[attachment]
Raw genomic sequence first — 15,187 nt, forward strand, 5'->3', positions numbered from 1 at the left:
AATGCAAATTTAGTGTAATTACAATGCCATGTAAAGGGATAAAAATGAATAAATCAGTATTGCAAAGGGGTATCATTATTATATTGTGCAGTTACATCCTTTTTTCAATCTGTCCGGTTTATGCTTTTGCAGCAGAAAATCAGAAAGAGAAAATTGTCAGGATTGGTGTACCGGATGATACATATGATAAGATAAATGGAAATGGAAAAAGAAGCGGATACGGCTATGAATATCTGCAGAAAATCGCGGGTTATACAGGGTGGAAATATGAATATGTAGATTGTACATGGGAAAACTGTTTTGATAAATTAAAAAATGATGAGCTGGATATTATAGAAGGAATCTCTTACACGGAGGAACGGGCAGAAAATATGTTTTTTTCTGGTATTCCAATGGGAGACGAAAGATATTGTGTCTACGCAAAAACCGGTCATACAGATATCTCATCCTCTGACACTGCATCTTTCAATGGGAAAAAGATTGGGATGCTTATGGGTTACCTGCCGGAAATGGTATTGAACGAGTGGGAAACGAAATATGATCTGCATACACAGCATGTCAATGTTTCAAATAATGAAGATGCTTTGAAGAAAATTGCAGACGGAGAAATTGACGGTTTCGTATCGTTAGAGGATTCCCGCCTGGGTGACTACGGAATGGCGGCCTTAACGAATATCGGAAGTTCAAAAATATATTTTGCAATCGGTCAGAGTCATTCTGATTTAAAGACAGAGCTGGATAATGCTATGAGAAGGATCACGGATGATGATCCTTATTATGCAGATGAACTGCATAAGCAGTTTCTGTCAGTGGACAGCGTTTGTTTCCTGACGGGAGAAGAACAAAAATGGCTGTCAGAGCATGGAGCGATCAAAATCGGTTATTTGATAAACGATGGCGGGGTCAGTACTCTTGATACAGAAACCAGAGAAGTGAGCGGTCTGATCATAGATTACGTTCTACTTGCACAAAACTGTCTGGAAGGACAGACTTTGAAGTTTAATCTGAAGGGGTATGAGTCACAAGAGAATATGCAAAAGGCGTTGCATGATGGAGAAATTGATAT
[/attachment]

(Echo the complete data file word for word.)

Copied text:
Raw genomic sequence first — 15,187 nt, forward strand, 5'->3', positions numbered from 1 at the left:
AATGCAAATTTAGTGTAATTACAATGCCATGTAAAGGGATAAAAATGAATAAATCAGTATTGCAAAGGGGTATCATTATTATATTGTGCAGTTACATCCTTTTTTCAATCTGTCCGGTTTATGCTTTTGCAGCAGAAAATCAGAAAGAGAAAATTGTCAGGATTGGTGTACCGGATGATACATATGATAAGATAAATGGAAATGGAAAAAGAAGCGGATACGGCTATGAATATCTGCAGAAAATCGCGGGTTATACAGGGTGGAAATATGAATATGTAGATTGTACATGGGAAAACTGTTTTGATAAATTAAAAAATGATGAGCTGGATATTATAGAAGGAATCTCTTACACGGAGGAACGGGCAGAAAATATGTTTTTTTCTGGTATTCCAATGGGAGACGAAAGATATTGTGTCTACGCAAAAACCGGTCATACAGATATCTCATCCTCTGACACTGCATCTTTCAATGGGAAAAAGATTGGGATGCTTATGGGTTACCTGCCGGAAATGGTATTGAACGAGTGGGAAACGAAATATGATCTGCATACACAGCATGTCAATGTTTCAAATAATGAAGATGCTTTGAAGAAAATTGCAGACGGAGAAATTGACGGTTTCGTATCGTTAGAGGATTCCCGCCTGGGTGACTACGGAATGGCGGCCTTAACGAATATCGGAAGTTCAAAAATATATTTTGCAATCGGTCAGAGTCATTCTGATTTAAAGACAGAGCTGGATAATGCTATGAGAAGGATCACGGATGATGATCCTTATTATGCAGATGAACTGCATAAGCAGTTTCTGTCAGTGGACAGCGTTTGTTTCCTGACGGGAGAAGAACAAAAATGGCTGTCAGAGCATGGAGCGATCAAAATCGGTTATTTGATAAACGATGGCGGGGTCAGTACTCTTGATACAGAAACCAGAGAAGTGAGCGGTCTGATCATAGATTACGTTCTACTTGCACAAAACTGTCTGGAAGGACAGACTTTGAAGTTTAATCTGAAGGGGTATGAGTCACAAGAGAATATGCAAAAGGCGTTGCATGATGGAGAAATTGATAT